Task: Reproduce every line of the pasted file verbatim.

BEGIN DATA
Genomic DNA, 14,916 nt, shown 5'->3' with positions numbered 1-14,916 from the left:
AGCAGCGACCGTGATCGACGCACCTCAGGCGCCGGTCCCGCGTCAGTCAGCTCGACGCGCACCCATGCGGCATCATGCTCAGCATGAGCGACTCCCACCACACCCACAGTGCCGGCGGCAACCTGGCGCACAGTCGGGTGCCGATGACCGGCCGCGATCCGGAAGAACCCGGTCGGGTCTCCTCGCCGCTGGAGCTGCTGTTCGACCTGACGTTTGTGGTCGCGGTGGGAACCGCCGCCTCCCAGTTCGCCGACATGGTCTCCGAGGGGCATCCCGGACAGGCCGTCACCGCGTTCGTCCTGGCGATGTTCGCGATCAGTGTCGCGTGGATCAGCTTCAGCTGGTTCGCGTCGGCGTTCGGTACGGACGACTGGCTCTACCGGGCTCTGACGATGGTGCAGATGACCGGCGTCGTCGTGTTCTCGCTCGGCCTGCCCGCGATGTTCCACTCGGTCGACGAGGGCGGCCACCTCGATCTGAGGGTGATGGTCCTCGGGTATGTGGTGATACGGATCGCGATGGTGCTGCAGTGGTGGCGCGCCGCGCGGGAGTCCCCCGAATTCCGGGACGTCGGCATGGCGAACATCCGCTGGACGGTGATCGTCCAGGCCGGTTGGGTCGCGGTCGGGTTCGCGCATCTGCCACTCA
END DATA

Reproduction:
Genomic DNA, 14,916 nt, shown 5'->3' with positions numbered 1-14,916 from the left:
AGCAGCGACCGTGATCGACGCACCTCAGGCGCCGGTCCCGCGTCAGTCAGCTCGACGCGCACCCATGCGGCATCATGCTCAGCATGAGCGACTCCCACCACACCCACAGTGCCGGCGGCAACCTGGCGCACAGTCGGGTGCCGATGACCGGCCGCGATCCGGAAGAACCCGGTCGGGTCTCCTCGCCGCTGGAGCTGCTGTTCGACCTGACGTTTGTGGTCGCGGTGGGAACCGCCGCCTCCCAGTTCGCCGACATGGTCTCCGAGGGGCATCCCGGACAGGCCGTCACCGCGTTCGTCCTGGCGATGTTCGCGATCAGTGTCGCGTGGATCAGCTTCAGCTGGTTCGCGTCGGCGTTCGGTACGGACGACTGGCTCTACCGGGCTCTGACGATGGTGCAGATGACCGGCGTCGTCGTGTTCTCGCTCGGCCTGCCCGCGATGTTCCACTCGGTCGACGAGGGCGGCCACCTCGATCTGAGGGTGATGGTCCTCGGGTATGTGGTGATACGGATCGCGATGGTGCTGCAGTGGTGGCGCGCCGCGCGGGAGTCCCCCGAATTCCGGGACGTCGGCATGGCGAACATCCGCTGGACGGTGATCGTCCAGGCCGGTTGGGTCGCGGTCGGGTTCGCGCATCTGCCACTCA